Tell Me Everything You Know About Coffee

Coffee at Lassen Nation Park – 1980

In the kitchen of the Hamilton Road house in Pittsburgh there was a percolator where the brew lurked, bubbling, boiling, and emitting the scent of burned food. Years later whenever I drove across the Bay Bridge, as I drew closer to the City, I was aware of the same smell from the Hills Brothers roasting plant on Harrison Street. Charred toast was the scented entry ambience of the City on my way to concerts at Winterland. That roasting facility no longer exists, another element of the old and treasured San Francisco that disappeared when the middle-class was purged after the century turned. The roasted odor was less pleasant than the aroma of apples from the packing plant I visited before we left rural Pennsylvania, but subtler than the acrid reek of cooked pickles at the Heinz plant in Pittsburgh where my Uncle Gene took me on a tour when I was in sixth grade. Though I was not a coffee drinker, whenever I crossed the Bay Bridge I felt as if I was entering a utopia of musical freedom.

Coffee was something that parents, aunts and uncles drank. I was not permitted to drink it. That was okay with me. I had no desire to taste it. The percolator was a suspect piece of technology and I wanted nothing to do with it. It was easy to obey the rules that forbade things that repelled me. There was even a more sinister looking device at my Great Aunt Margaret’s house made of two glass bowls stacked on top of one another that looked like a mechanism from one of the science-fiction comic books that I read under the blankets at night. Aunt Margaret was a stolid woman with a loud voice and her coffee maker burbled in the corner of her kitchen as formidably as she did.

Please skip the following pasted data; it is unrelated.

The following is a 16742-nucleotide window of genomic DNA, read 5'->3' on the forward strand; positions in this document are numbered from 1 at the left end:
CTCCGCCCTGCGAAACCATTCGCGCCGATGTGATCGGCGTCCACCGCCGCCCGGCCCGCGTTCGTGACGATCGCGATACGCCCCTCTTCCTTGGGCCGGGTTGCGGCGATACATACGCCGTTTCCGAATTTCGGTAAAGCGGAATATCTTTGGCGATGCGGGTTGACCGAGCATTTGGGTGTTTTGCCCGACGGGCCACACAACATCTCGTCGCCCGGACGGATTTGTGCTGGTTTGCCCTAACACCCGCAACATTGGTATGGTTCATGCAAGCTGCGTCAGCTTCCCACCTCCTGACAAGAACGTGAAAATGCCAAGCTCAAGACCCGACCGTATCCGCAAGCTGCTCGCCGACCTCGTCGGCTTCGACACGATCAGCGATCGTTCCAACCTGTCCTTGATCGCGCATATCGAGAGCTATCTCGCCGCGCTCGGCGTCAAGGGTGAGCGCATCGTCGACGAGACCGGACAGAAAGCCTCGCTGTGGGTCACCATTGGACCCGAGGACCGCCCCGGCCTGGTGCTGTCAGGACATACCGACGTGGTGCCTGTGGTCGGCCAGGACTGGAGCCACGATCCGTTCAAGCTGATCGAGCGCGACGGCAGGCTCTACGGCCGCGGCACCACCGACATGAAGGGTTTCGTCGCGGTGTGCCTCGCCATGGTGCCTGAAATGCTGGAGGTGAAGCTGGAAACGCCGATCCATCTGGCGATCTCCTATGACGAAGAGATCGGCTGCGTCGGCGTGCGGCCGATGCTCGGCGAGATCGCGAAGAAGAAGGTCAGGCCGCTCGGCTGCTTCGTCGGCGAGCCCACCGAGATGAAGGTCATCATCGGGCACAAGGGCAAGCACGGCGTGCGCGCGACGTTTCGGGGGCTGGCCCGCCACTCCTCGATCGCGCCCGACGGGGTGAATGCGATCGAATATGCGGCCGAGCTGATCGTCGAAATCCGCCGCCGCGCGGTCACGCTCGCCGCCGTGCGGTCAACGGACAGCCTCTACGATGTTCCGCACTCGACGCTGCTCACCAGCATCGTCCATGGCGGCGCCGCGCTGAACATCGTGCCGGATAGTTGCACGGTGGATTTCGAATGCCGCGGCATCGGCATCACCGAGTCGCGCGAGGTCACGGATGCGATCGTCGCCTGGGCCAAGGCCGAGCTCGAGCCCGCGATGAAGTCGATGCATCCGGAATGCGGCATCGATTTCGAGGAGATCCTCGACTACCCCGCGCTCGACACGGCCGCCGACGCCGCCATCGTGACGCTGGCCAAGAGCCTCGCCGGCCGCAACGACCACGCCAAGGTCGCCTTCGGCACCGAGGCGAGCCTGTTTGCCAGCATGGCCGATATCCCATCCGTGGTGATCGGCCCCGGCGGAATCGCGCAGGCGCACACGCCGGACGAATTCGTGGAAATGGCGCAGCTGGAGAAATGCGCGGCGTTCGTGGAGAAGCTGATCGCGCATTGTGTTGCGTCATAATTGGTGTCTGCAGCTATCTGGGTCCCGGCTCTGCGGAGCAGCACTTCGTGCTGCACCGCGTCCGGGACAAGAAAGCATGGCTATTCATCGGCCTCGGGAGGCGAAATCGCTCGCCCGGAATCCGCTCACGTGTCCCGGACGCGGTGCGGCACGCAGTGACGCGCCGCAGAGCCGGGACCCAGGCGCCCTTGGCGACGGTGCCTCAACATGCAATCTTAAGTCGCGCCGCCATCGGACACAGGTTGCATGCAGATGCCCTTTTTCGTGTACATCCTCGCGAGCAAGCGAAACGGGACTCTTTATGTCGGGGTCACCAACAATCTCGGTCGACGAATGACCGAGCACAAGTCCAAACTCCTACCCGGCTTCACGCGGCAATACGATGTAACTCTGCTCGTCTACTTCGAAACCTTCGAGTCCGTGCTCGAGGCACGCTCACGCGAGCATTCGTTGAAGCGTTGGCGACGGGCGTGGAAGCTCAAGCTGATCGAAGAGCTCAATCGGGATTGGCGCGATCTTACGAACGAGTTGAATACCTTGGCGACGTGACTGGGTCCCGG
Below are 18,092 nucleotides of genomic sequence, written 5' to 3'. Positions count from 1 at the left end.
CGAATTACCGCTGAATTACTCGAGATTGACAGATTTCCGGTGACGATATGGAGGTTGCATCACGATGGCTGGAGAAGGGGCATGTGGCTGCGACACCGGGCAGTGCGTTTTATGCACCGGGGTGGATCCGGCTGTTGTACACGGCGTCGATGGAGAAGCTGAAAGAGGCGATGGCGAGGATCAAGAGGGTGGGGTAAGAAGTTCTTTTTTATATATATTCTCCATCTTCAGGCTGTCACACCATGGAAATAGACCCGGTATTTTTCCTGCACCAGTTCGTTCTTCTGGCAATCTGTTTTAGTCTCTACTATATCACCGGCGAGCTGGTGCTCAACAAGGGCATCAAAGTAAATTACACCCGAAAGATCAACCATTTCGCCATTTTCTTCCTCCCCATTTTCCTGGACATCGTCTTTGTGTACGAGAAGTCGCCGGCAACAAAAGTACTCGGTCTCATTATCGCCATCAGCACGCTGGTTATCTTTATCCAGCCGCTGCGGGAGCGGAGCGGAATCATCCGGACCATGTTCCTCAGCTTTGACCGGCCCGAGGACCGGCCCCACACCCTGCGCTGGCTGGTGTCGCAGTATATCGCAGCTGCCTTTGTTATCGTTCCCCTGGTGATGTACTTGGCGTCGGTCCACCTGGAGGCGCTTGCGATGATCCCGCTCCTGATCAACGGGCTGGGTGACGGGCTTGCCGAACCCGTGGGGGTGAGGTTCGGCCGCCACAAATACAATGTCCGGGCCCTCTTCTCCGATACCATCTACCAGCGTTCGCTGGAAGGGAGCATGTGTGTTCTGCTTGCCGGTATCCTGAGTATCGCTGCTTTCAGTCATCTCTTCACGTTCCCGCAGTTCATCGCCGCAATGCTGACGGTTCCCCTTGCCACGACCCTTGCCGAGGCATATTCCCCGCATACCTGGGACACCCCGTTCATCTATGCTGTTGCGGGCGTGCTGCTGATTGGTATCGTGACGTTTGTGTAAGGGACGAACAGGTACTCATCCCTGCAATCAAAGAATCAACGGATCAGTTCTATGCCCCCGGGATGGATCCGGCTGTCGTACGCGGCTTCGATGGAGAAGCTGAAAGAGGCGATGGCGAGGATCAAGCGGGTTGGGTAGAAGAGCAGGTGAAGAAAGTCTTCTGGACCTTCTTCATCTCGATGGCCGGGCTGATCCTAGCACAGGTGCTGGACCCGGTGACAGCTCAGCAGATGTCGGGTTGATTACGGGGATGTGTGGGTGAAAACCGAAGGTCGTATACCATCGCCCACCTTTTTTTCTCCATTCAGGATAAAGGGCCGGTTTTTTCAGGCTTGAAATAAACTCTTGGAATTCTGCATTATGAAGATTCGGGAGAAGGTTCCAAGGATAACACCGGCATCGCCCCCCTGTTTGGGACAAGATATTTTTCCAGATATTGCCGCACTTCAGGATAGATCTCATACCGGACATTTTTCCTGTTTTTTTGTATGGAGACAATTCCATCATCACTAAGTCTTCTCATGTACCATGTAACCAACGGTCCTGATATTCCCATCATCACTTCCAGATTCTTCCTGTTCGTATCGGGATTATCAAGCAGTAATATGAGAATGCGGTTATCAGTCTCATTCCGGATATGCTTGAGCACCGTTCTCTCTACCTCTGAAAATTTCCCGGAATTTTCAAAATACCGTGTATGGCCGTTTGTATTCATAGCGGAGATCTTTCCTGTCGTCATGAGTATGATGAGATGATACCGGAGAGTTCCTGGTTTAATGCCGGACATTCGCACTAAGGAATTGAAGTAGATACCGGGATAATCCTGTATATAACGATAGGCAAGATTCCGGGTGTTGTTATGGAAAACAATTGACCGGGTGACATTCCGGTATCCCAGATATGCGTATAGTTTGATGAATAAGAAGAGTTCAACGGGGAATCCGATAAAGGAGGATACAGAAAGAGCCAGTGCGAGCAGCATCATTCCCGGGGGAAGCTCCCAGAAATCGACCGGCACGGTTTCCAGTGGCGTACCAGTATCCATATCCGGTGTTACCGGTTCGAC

When setting up my home in Bollinger Canyon I tried making my own coffee for the first time. It was something from a can, Folgers probably. Stale and vile. I poured it all down the drain and made a cup of Constant Comment tea, something that I could taste that matched up with the subtle thoughts that came to mind as I lived quietly in the country. That flavor seemed like the poems I was trying to write. Coffee was for novelists and storytellers.
I no longer remember when caffeine captivated me. It must have been after I met Candace. Everything she made in the kitchen was miraculous. Throughout our marriage there were moments when she would insist that I try something for the first time: escargot, red cabbage, artichokes. It’s an adventure, Richard, she would say to me whenever I hesitated. We brewed our coffee in a drip filter on top of a thermos, a device we later used when we camped. A few tablespoons in a paper filter and the methodical addition of boiling water were the components of the ritual. White filters. Later we switched to the unbleached brown variety at the suggestion of my mother, who claimed that the white ones contained nasty chemicals.
We had an unconventional espresso maker, a perplexing Italian device. Valves and curved pipes protruded from it like something from a steampunk story. I have no idea where it came from; strange kitchen implements came to Candace like lost orphans looking for parents. It sat directly on the stove and threatened to explode if it was not watched carefully. We used it rarely because we did not have the courage or the patience to wait for it to gradually leak espresso when the valve was opened. For three decades it sat in a box of kitchen tools, unused, balefully gleaming. I no longer have it. I got rid of it when I purged my possessions before moving to Oregon.